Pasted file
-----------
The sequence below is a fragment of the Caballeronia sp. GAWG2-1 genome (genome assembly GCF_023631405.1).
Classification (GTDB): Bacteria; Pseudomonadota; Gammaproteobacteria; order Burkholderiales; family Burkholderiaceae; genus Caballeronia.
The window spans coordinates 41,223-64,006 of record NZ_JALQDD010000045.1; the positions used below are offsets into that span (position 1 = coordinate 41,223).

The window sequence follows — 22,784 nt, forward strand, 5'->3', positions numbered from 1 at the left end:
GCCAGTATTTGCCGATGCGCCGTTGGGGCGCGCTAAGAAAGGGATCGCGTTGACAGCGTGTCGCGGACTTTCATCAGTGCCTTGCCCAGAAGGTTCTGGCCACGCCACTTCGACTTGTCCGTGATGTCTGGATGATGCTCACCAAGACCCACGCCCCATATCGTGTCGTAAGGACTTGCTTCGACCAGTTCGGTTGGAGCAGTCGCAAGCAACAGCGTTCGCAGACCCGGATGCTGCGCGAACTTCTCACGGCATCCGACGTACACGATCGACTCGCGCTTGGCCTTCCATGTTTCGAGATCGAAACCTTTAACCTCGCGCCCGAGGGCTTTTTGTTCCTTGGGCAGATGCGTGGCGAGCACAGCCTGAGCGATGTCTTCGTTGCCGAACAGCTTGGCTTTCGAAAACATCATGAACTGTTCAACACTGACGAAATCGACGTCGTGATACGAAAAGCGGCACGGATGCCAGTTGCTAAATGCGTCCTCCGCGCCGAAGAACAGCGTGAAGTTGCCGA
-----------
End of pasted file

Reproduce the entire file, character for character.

The sequence below is a fragment of the Caballeronia sp. GAWG2-1 genome (genome assembly GCF_023631405.1).
Classification (GTDB): Bacteria; Pseudomonadota; Gammaproteobacteria; order Burkholderiales; family Burkholderiaceae; genus Caballeronia.
The window spans coordinates 41,223-64,006 of record NZ_JALQDD010000045.1; the positions used below are offsets into that span (position 1 = coordinate 41,223).

The window sequence follows — 22,784 nt, forward strand, 5'->3', positions numbered from 1 at the left end:
GCCAGTATTTGCCGATGCGCCGTTGGGGCGCGCTAAGAAAGGGATCGCGTTGACAGCGTGTCGCGGACTTTCATCAGTGCCTTGCCCAGAAGGTTCTGGCCACGCCACTTCGACTTGTCCGTGATGTCTGGATGATGCTCACCAAGACCCACGCCCCATATCGTGTCGTAAGGACTTGCTTCGACCAGTTCGGTTGGAGCAGTCGCAAGCAACAGCGTTCGCAGACCCGGATGCTGCGCGAACTTCTCACGGCATCCGACGTACACGATCGACTCGCGCTTGGCCTTCCATGTTTCGAGATCGAAACCTTTAACCTCGCGCCCGAGGGCTTTTTGTTCCTTGGGCAGATGCGTGGCGAGCACAGCCTGAGCGATGTCTTCGTTGCCGAACAGCTTGGCTTTCGAAAACATCATGAACTGTTCAACACTGACGAAATCGACGTCGTGATACGAAAAGCGGCACGGATGCCAGTTGCTAAATGCGTCCTCCGCGCCGAAGAACAGCGTGAAGTTGCCGA